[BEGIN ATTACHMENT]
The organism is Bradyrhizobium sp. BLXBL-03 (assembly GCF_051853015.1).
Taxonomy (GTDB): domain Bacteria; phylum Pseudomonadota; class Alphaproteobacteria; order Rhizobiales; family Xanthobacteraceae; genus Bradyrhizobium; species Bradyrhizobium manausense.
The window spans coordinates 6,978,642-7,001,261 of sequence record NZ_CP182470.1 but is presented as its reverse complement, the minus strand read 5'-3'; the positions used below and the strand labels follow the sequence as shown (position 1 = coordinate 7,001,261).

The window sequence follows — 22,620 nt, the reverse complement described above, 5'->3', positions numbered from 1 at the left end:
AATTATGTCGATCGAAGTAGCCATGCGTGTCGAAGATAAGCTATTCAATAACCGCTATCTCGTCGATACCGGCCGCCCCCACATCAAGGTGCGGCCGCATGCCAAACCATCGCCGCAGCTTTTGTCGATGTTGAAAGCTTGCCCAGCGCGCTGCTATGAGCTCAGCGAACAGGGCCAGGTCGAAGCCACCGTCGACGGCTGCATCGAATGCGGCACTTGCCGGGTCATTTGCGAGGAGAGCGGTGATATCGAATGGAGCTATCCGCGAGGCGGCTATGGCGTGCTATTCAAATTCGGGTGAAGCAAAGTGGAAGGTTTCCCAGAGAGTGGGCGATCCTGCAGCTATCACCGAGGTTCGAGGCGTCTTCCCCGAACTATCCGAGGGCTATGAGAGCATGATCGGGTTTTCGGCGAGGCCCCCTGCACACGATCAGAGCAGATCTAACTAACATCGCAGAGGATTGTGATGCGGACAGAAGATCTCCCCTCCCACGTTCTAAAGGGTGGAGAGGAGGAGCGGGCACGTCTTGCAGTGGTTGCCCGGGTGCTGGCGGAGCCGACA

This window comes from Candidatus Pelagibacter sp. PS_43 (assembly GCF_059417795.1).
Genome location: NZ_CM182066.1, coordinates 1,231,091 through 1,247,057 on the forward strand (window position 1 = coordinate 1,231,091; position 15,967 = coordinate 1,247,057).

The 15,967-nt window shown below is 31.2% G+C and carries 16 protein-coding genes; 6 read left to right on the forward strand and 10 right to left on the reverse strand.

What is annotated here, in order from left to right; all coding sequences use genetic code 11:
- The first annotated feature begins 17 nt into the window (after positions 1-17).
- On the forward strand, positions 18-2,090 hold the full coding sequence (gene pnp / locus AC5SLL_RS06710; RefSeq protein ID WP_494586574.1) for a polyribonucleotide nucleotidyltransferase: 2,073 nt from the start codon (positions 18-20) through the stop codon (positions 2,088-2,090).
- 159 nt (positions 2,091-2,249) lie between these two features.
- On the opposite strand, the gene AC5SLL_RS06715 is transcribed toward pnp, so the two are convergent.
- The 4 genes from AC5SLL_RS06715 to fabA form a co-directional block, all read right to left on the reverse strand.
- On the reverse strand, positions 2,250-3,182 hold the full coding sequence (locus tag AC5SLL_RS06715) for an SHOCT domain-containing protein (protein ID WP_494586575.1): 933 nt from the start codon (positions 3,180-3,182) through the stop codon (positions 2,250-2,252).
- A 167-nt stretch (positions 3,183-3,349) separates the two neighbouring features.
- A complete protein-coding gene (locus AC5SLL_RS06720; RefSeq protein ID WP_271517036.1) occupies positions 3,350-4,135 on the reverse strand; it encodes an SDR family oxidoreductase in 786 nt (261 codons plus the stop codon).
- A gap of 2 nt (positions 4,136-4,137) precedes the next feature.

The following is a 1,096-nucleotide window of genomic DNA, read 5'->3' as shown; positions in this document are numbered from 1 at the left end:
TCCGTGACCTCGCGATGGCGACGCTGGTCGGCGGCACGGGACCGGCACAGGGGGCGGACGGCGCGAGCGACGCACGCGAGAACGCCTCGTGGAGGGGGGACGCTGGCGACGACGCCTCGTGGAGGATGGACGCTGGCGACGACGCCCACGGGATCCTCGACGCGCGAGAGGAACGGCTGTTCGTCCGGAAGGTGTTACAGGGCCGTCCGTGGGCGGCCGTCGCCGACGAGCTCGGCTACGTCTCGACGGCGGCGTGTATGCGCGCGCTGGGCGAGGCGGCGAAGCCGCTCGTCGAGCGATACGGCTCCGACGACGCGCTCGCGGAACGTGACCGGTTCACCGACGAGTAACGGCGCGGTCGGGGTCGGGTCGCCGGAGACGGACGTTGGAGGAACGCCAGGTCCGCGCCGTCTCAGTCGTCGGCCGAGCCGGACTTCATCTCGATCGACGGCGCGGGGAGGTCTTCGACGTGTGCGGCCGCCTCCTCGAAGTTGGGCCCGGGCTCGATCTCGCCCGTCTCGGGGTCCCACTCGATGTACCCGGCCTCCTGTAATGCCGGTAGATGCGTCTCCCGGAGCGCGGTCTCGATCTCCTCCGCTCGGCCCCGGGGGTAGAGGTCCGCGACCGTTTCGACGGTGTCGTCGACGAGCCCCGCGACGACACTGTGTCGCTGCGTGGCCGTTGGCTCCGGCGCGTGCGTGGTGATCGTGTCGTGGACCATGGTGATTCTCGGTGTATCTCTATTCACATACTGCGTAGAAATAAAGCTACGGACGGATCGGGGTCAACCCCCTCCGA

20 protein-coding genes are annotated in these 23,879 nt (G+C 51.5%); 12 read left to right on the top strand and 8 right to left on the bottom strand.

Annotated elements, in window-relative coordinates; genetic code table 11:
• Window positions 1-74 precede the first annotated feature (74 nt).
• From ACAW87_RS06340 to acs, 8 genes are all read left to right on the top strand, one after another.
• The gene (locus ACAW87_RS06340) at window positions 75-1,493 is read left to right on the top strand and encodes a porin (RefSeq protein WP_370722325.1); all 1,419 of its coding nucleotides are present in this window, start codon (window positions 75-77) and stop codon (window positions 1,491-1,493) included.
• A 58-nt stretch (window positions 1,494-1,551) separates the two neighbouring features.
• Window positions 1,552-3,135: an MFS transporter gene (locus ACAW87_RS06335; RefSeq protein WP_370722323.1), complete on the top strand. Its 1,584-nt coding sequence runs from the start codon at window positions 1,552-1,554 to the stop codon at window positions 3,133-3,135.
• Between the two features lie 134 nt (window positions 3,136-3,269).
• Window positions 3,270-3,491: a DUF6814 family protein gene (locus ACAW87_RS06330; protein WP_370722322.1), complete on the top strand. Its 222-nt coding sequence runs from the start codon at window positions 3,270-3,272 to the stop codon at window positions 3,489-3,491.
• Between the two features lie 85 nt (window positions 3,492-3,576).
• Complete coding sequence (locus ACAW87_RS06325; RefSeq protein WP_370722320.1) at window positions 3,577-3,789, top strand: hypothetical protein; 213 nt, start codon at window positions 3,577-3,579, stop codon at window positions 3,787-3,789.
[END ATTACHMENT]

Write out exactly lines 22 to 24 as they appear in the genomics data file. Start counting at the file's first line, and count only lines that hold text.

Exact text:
Annotated elements, in window-relative coordinates; genetic code table 11:
• Window positions 1-74 precede the first annotated feature (74 nt).
• From ACAW87_RS06340 to acs, 8 genes are all read left to right on the top strand, one after another.